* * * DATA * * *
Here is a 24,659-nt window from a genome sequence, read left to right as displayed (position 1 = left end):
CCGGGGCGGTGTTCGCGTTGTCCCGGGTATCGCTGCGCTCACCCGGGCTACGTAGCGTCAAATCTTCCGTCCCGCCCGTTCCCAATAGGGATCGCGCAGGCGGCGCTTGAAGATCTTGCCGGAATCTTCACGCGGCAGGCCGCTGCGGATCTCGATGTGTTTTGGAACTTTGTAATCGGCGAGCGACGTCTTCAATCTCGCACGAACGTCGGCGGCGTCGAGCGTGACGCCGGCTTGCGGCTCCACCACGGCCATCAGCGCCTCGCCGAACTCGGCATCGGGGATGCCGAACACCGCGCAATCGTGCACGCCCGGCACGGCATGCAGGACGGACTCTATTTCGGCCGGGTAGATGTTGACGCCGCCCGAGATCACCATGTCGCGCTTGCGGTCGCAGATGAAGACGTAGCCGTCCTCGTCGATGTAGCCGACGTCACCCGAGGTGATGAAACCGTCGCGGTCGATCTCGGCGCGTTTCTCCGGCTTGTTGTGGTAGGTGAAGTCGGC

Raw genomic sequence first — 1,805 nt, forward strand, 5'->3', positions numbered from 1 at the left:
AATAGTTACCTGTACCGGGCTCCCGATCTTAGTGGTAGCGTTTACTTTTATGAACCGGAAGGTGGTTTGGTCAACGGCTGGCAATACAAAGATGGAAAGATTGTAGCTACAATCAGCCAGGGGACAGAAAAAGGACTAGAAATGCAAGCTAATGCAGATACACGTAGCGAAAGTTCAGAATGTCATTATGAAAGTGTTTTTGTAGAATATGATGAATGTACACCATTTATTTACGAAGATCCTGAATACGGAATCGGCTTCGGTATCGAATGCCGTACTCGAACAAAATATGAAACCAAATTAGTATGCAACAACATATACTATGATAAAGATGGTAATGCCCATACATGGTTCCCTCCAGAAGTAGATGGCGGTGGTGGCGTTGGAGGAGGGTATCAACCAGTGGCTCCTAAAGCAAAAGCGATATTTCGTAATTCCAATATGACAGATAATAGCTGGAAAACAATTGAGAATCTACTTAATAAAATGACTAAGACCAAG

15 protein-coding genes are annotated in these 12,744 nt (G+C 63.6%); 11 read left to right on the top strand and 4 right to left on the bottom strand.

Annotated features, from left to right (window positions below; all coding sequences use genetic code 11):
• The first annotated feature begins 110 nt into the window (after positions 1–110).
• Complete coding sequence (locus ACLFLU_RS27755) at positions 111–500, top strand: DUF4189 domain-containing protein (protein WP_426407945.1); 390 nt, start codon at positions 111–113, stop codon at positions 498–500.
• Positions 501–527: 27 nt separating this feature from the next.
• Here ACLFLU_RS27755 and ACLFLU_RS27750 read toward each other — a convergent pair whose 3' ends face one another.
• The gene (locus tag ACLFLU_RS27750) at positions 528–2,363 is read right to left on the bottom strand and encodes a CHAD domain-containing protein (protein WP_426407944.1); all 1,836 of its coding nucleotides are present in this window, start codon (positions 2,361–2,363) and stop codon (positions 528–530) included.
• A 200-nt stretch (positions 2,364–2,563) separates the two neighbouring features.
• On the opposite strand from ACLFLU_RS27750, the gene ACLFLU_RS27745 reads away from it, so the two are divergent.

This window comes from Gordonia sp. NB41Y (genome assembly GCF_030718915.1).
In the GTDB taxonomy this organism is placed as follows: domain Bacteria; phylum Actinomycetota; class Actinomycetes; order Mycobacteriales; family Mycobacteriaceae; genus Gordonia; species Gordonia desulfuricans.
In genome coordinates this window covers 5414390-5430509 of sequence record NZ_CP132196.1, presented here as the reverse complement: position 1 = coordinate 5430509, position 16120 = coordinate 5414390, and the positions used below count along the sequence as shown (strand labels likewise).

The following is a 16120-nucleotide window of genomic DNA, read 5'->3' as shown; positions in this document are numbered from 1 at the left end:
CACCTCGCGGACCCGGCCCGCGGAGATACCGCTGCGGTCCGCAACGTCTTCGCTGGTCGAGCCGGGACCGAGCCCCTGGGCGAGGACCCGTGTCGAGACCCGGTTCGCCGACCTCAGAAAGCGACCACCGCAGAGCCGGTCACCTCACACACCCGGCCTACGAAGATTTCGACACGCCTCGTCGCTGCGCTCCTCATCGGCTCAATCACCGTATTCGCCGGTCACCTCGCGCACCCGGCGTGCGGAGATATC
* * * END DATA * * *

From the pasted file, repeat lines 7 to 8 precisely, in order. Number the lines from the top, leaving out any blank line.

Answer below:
• The first annotated feature begins 110 nt into the window (after positions 1–110).
• Complete coding sequence (locus ACLFLU_RS27755) at positions 111–500, top strand: DUF4189 domain-containing protein (protein WP_426407945.1); 390 nt, start codon at positions 111–113, stop codon at positions 498–500.